At the same time, it can be challenging to meet both the demands of accrediting agencies and the cultural needs of students, especially before tribal colleges can operate independently. Kumeyaay has been able to develop its own curriculum because its partnership with Cuyamaca has been in place for more than 15 years. 

But because it takes years for new courses to be approved, CINC can only offer classes listed in their partner college’s course catalog, said Joshua Cárdenas, the academic coordinator and a history instructor at CINC. Although CINC is working with College of the Desert to develop its own curriculum, at the moment, the history department where Cárdenas teaches only offers one course focused on Native people, he said. 

Faculty have had to be creative in response to ensure they are delivering course content that affirms their Native students’ identities. For a course on mass media, they were able to bring in Native guest speakers who work in the media and film industries. 

“We really have to do a lot of work right now just to survive in this limbo period,” Cárdenas said. 

New tribal colleges face ‘Catch-22’ in funding

While tribal colleges are well-positioned to support Native students, funding for new ones is precarious as Native communities face economic fallout from the pandemic.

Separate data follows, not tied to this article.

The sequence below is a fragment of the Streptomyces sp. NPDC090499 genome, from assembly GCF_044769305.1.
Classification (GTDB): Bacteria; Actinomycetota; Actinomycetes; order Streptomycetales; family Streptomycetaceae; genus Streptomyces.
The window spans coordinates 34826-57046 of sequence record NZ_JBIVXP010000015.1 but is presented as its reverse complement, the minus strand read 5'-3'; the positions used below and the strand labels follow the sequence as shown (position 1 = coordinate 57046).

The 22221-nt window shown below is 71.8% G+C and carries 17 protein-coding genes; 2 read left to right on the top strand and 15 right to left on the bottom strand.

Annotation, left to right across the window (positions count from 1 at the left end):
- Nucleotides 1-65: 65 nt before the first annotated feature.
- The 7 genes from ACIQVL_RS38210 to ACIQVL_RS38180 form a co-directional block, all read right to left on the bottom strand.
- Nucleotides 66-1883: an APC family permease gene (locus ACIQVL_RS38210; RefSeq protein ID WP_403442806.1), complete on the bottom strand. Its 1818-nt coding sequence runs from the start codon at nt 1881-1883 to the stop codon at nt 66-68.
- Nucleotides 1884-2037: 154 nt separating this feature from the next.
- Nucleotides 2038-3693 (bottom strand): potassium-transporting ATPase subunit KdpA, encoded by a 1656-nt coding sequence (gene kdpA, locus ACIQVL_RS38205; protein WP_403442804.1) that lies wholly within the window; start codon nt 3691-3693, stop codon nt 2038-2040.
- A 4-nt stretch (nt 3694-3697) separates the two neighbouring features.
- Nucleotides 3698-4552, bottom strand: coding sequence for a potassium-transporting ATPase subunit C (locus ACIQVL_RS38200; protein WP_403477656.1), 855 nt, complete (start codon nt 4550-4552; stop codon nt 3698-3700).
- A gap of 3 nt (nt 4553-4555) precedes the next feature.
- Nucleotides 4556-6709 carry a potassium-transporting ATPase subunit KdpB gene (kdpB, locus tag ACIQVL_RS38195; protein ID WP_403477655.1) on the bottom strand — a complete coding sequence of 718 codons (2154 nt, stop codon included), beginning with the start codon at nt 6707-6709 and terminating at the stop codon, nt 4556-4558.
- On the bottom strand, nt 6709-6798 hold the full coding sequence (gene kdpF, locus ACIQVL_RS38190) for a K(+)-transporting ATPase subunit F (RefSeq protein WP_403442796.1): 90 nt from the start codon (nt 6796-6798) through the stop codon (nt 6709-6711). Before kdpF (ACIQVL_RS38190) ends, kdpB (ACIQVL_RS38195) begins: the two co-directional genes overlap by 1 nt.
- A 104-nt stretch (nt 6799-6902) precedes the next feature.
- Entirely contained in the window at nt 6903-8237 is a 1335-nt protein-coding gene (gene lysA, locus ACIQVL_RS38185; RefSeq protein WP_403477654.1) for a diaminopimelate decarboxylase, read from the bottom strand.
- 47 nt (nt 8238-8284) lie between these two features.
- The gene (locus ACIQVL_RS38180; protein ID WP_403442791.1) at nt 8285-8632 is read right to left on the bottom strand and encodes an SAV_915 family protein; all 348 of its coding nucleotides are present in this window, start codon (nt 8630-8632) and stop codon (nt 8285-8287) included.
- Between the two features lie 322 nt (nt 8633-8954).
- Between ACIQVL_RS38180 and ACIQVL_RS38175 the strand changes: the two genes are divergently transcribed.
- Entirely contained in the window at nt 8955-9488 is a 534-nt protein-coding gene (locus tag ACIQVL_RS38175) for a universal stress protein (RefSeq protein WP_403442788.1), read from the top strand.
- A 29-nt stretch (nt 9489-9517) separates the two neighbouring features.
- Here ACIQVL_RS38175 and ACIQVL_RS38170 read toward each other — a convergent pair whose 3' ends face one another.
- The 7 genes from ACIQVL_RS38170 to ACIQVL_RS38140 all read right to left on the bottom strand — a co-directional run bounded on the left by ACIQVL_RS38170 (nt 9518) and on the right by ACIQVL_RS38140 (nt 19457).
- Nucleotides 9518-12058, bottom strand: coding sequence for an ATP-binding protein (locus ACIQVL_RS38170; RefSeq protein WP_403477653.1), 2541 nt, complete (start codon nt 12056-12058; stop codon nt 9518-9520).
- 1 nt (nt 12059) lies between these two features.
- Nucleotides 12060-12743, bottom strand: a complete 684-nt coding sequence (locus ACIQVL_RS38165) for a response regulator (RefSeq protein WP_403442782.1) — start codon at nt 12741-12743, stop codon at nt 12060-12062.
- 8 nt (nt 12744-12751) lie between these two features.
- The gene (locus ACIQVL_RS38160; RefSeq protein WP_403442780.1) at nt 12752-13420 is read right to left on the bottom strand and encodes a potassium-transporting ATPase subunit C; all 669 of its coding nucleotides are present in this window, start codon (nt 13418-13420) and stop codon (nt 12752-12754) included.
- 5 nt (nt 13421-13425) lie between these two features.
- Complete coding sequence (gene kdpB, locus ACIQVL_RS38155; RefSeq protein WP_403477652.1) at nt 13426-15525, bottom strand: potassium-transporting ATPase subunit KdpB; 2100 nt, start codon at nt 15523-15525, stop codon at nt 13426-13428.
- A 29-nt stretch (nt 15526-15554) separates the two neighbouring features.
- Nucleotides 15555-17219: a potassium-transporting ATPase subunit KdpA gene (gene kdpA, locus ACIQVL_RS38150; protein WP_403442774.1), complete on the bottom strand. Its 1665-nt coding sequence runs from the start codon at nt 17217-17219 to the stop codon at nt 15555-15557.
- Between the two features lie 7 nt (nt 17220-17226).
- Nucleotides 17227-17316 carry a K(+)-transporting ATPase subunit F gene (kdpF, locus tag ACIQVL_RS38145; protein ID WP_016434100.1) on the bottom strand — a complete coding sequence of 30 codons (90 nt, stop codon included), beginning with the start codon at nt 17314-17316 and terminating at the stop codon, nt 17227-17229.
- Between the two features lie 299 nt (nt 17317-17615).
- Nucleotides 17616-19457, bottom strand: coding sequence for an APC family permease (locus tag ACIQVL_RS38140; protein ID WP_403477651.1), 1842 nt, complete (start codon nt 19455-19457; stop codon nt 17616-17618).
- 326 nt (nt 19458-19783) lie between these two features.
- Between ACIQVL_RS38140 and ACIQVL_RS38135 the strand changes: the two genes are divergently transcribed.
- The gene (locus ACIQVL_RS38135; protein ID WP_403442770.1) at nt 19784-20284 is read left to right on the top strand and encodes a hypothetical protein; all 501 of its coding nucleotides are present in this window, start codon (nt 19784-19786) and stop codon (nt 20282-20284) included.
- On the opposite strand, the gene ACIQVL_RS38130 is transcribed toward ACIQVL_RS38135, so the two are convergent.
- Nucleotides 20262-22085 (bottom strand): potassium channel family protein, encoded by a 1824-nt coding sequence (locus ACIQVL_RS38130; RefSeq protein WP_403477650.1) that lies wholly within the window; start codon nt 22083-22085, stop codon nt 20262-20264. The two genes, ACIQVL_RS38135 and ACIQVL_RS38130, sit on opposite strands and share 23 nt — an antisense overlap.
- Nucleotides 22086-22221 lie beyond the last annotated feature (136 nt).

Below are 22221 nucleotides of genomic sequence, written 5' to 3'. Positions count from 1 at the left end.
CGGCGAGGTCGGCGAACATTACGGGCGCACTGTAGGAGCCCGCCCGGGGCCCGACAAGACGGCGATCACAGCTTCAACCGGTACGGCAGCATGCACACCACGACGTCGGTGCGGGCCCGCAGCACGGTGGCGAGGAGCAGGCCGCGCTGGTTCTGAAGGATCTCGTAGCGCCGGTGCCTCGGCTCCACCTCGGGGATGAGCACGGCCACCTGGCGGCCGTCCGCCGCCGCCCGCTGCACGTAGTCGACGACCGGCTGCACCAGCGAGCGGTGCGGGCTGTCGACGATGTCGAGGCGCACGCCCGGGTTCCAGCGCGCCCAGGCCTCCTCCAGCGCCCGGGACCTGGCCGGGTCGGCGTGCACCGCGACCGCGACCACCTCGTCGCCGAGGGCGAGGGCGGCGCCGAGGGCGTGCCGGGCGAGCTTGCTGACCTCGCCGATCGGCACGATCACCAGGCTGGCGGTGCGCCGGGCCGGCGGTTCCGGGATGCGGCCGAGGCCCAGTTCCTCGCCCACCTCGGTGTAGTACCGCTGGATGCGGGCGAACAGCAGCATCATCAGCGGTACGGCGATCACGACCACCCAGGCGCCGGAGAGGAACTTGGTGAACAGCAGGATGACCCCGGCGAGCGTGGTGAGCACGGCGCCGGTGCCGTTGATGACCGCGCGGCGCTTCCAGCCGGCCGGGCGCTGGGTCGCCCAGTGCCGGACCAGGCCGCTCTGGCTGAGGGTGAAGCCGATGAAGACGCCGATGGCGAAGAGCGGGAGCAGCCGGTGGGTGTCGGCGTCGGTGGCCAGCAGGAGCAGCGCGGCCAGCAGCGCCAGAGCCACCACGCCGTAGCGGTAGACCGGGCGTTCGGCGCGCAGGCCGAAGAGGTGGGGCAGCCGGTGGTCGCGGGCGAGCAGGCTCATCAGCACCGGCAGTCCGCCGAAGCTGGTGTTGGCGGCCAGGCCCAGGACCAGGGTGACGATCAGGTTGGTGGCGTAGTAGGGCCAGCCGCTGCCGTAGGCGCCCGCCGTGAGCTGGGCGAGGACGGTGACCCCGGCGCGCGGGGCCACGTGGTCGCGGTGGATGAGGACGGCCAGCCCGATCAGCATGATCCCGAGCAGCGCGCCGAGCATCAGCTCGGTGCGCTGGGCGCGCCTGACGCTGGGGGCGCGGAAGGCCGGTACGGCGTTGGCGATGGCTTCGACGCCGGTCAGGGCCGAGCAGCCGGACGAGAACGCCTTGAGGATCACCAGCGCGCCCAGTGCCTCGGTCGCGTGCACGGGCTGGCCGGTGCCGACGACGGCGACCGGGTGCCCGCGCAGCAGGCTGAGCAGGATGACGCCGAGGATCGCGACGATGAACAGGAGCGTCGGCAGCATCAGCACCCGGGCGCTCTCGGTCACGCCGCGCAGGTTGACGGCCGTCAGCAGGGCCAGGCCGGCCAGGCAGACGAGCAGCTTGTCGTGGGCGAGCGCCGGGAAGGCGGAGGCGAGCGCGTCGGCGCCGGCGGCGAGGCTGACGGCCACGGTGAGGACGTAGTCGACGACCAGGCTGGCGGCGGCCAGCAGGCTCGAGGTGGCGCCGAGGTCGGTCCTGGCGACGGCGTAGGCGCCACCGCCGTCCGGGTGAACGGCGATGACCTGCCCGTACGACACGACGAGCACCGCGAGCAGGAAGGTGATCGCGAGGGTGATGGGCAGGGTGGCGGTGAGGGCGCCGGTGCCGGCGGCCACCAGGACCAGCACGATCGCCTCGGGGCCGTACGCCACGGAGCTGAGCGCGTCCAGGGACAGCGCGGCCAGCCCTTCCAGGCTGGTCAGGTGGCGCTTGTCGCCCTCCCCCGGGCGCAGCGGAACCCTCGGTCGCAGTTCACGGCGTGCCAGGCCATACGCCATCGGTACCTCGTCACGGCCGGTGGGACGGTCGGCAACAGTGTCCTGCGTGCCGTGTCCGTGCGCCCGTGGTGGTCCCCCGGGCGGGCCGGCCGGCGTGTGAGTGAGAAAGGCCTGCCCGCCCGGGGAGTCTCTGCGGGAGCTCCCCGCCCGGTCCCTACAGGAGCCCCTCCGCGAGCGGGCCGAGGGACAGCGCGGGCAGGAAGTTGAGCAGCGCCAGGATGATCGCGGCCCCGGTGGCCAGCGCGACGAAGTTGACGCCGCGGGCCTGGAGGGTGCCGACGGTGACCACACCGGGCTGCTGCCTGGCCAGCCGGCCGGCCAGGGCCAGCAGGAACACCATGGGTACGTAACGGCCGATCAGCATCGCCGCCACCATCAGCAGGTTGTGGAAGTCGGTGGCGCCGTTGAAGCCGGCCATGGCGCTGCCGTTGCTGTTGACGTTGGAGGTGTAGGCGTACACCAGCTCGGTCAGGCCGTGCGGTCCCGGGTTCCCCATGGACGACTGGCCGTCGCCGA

Unaccredited tribal colleges aren’t currently eligible for any state or federal educational funding, including COVID-19 relief funds. That includes the $600 million for minority-serving institutions that President Joe Biden recently included in his 2022 education budget proposal. 

That means new tribal colleges often have to rely on funding from tribes and other private donations. California Tribal College, for instance, recently received a $50,000 donation from a private donor in Yolo County that will be used to help provide technology to its students, said director Juliet Maestas, an enrolled member of the Hoopa Valley Tribe. 

Tribes and reservations in California are also much smaller than many of their counterparts in other states, making it difficult for a single tribe to charter and sponsor a college. During the pandemic, tribal communities have lost revenue from gaming and tourism. At the same time, accreditation is expensive.

“It’s really this Catch-22,” Przeklasa said. “You can’t get any funding until you get accredited, but you need funding to get accredited.”

“You can’t get any funding until you get accredited, but you need funding to get accredited.”

Robert Przeklasa, former chief academic officer at California Indian Nations College

Even after tribal colleges receive accreditation, they aren’t eligible for federal funding targeted at such colleges unless more than 50% of their students are enrolled in federally recognized tribes. 

“When you’re in a more populated area, maintaining that 50% plus one is more challenging,” Crazy Bull, of the American Indian College Fund, said.